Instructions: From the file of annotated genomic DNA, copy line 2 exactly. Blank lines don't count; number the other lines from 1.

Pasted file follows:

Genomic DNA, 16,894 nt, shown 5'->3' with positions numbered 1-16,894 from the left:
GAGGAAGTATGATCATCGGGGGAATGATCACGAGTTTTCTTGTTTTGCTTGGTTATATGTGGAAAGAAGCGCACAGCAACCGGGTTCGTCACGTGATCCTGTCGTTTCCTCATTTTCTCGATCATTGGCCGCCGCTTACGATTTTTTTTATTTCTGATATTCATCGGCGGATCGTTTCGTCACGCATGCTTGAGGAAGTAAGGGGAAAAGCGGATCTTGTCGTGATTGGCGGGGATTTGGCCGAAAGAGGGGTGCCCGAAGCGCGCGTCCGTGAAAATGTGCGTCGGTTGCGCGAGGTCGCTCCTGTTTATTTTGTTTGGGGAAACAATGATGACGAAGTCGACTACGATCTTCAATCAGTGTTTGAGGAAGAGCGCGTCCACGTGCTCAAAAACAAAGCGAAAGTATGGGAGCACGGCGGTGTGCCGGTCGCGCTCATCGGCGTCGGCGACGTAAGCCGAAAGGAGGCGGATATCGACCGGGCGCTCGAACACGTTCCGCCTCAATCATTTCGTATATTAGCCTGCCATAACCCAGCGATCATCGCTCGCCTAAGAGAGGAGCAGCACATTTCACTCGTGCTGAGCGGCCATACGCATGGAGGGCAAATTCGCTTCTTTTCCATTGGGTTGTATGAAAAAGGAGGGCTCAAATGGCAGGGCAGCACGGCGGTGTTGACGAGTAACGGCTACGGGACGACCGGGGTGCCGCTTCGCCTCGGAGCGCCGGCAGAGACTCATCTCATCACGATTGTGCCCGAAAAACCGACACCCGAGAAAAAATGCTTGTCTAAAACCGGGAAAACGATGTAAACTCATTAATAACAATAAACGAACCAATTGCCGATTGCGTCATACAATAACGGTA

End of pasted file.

GAGGAAGTATGATCATCGGGGGAATGATCACGAGTTTTCTTGTTTTGCTTGGTTATATGTGGAAAGAAGCGCACAGCAACCGGGTTCGTCACGTGATCCTGTCGTTTCCTCATTTTCTCGATCATTGGCCGCCGCTTACGATTTTTTTTATTTCTGATATTCATCGGCGGATCGTTTCGTCACGCATGCTTGAGGAAGTAAGGGGAAAAGCGGATCTTGTCGTGATTGGCGGGGATTTGGCCGAAAGAGGGGTGCCCGAAGCGCGCGTCCGTGAAAATGTGCGTCGGTTGCGCGAGGTCGCTCCTGTTTATTTTGTTTGGGGAAACAATGATGACGAAGTCGACTACGATCTTCAATCAGTGTTTGAGGAAGAGCGCGTCCACGTGCTCAAAAACAAAGCGAAAGTATGGGAGCACGGCGGTGTGCCGGTCGCGCTCATCGGCGTCGGCGACGTAAGCCGAAAGGAGGCGGATATCGACCGGGCGCTCGAACACGTTCCGCCTCAATCATTTCGTATATTAGCCTGCCATAACCCAGCGATCATCGCTCGCCTAAGAGAGGAGCAGCACATTTCACTCGTGCTGAGCGGCCATACGCATGGAGGGCAAATTCGCTTCTTTTCCATTGGGTTGTATGAAAAAGGAGGGCTCAAATGGCAGGGCAGCACGGCGGTGTTGACGAGTAACGGCTACGGGACGACCGGGGTGCCGCTTCGCCTCGGAGCGCCGGCAGAGACTCATCTCATCACGATTGTGCCCGAAAAACCGACACCCGAGAAAAAATGCTTGTCTAAAACCGGGAAAACGATGTAAACTCATTAATAACAATAAACGAACCAATTGCCGATTGCGTCATACAATAACGGTA